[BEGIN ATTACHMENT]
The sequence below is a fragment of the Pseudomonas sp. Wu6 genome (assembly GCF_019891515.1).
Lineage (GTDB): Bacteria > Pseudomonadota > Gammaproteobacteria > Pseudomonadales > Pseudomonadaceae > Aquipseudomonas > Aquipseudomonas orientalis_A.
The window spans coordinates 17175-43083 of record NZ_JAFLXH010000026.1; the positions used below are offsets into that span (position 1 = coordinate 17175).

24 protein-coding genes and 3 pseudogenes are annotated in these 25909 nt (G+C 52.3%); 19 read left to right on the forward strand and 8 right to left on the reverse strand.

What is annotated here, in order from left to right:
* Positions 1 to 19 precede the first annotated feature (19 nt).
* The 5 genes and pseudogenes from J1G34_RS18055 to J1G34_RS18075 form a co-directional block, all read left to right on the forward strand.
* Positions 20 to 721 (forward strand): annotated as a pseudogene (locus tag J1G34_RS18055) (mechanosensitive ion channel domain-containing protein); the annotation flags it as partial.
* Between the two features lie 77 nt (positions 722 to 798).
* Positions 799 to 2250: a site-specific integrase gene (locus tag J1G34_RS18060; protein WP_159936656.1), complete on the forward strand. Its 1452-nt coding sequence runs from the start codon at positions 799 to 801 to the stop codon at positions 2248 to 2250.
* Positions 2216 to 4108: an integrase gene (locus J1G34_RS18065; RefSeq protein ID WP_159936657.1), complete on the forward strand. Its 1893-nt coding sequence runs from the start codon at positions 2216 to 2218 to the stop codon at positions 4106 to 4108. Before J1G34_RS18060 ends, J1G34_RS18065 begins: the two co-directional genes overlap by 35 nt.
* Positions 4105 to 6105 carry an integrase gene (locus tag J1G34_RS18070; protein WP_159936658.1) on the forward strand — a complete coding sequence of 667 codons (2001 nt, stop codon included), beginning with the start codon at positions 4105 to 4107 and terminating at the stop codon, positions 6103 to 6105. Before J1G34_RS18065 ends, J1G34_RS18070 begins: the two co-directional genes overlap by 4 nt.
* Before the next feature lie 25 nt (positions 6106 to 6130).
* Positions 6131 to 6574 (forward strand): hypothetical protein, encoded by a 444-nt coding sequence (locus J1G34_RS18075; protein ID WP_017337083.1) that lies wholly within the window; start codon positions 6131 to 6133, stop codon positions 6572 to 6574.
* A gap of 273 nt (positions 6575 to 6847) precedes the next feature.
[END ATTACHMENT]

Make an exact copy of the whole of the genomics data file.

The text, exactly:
The sequence below is a fragment of the Pseudomonas sp. Wu6 genome (assembly GCF_019891515.1).
Lineage (GTDB): Bacteria > Pseudomonadota > Gammaproteobacteria > Pseudomonadales > Pseudomonadaceae > Aquipseudomonas > Aquipseudomonas orientalis_A.
The window spans coordinates 17175-43083 of record NZ_JAFLXH010000026.1; the positions used below are offsets into that span (position 1 = coordinate 17175).

24 protein-coding genes and 3 pseudogenes are annotated in these 25909 nt (G+C 52.3%); 19 read left to right on the forward strand and 8 right to left on the reverse strand.

What is annotated here, in order from left to right:
* Positions 1 to 19 precede the first annotated feature (19 nt).
* The 5 genes and pseudogenes from J1G34_RS18055 to J1G34_RS18075 form a co-directional block, all read left to right on the forward strand.
* Positions 20 to 721 (forward strand): annotated as a pseudogene (locus tag J1G34_RS18055) (mechanosensitive ion channel domain-containing protein); the annotation flags it as partial.
* Between the two features lie 77 nt (positions 722 to 798).
* Positions 799 to 2250: a site-specific integrase gene (locus tag J1G34_RS18060; protein WP_159936656.1), complete on the forward strand. Its 1452-nt coding sequence runs from the start codon at positions 799 to 801 to the stop codon at positions 2248 to 2250.
* Positions 2216 to 4108: an integrase gene (locus J1G34_RS18065; RefSeq protein ID WP_159936657.1), complete on the forward strand. Its 1893-nt coding sequence runs from the start codon at positions 2216 to 2218 to the stop codon at positions 4106 to 4108. Before J1G34_RS18060 ends, J1G34_RS18065 begins: the two co-directional genes overlap by 35 nt.
* Positions 4105 to 6105 carry an integrase gene (locus tag J1G34_RS18070; protein WP_159936658.1) on the forward strand — a complete coding sequence of 667 codons (2001 nt, stop codon included), beginning with the start codon at positions 4105 to 4107 and terminating at the stop codon, positions 6103 to 6105. Before J1G34_RS18065 ends, J1G34_RS18070 begins: the two co-directional genes overlap by 4 nt.
* Before the next feature lie 25 nt (positions 6106 to 6130).
* Positions 6131 to 6574 (forward strand): hypothetical protein, encoded by a 444-nt coding sequence (locus J1G34_RS18075; protein ID WP_017337083.1) that lies wholly within the window; start codon positions 6131 to 6133, stop codon positions 6572 to 6574.
* A gap of 273 nt (positions 6575 to 6847) precedes the next feature.